It’s easier to get into Robinhood and get an account set up because Robinhood doesn’t have to be as stringent or regulatory profile as if they were going through the New York Stock Exchange and NASDAQ,” he said. “Plus on the phone, kids will do anything on their phone.”

Hedge funds, like Citadel (an offshoot of the main branch Citadel Securities Exchange) and Melvin Capital, are also embroiled in the pot because of their relationship to Robinhood. Citadel was a hedge fund that bought trader information from Robinhood, according to The Washington Post.

Robinhood still didn’t have enough money to continue funding stocks trading for their investors on the app.

“When GameStop all of a sudden goes from $10 to a hundred dollars to $200 to $300. The Securities Exchange Commission is forcing the online brokerages to have higher margin requirements on those particular stocks. And that’s what got Robinhood in trouble,” he said. “The hedge fund that they were going through got the increase in the margin requirement. Robinhood went to the market into the capital market, borrowed a lot of money four or five days in a row. They borrowed money from the hedge funds that they were running their book through.”

“The reason that they cut down the number of shares you could buy was because Robinhood could handle risk,” Arburn said.

And shutting the stocks on GameStop was enough to make hundreds of thousands of people angry. Including Arburn’s students.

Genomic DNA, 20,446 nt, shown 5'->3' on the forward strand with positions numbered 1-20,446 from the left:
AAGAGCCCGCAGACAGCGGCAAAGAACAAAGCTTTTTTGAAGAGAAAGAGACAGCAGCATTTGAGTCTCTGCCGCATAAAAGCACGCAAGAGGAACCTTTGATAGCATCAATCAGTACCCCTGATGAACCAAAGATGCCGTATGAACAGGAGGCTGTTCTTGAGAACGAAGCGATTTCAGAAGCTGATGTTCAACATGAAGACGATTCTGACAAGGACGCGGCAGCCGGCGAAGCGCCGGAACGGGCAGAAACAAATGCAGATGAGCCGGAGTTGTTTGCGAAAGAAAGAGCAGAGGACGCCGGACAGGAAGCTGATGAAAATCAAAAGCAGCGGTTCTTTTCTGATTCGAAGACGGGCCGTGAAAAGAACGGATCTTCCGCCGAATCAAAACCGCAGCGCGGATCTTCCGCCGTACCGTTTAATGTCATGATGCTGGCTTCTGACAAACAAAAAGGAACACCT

“I’ve had students tell me in class multiple times, ‘I hate Robinhood. I’m not doing another trade on Robinhood. I am moving, where should I move to? What trading platform?’ So I help them figure out how to make that decision,” Arburn said.

He gives his students financial advice: “I’ll tell them that I have a TD Ameritrade account. I have multiple TD Ameritrade accounts. That’s university of Findlay investments club as TD Ameritrade. I said that my son has Fidelity. And I said, to be honest with you, if I was to do it all over again, I’d either go to Interactive Brokers or Fidelity.”

But not so much as they will rely entirely on their professor to help them with investing. “I said you’re all going to graduate and you’re going to get jobs at someplace. And when you get hired, you’re going to be sent to human resources. And you’re going to have to decide where you want to put your retirement money,” he said. “They won’t make the decision for you. You are going to have to do it.”

Although GameStop’s stock has fallen below its peak price, the financial situation between Robinhood and its hedge funds will continue to be scrutinized by Congress. Axios reports that Robinhood, Melvin Capital, and Citadel’s CEO will testify. Reddit will be represented by its own CEO, Steve Huffman, and Keith Gill, a user that made millions of dollars from GME stock at the height of the frenzy, better known by his online profiles as “Roaring Kitty” or “DeepF—ingValue.” The trial will be held on Feb. 18 and will begin at 12 PM E.T., according to the press release from the U.S. House Committee on Financial Services.

“There will be congressional investigations and they’re going to ask the question, ‘Do we need to regulate this?’ And the SEC is going to have to answer the question when those congressman and senator ask that question,” Arburn said.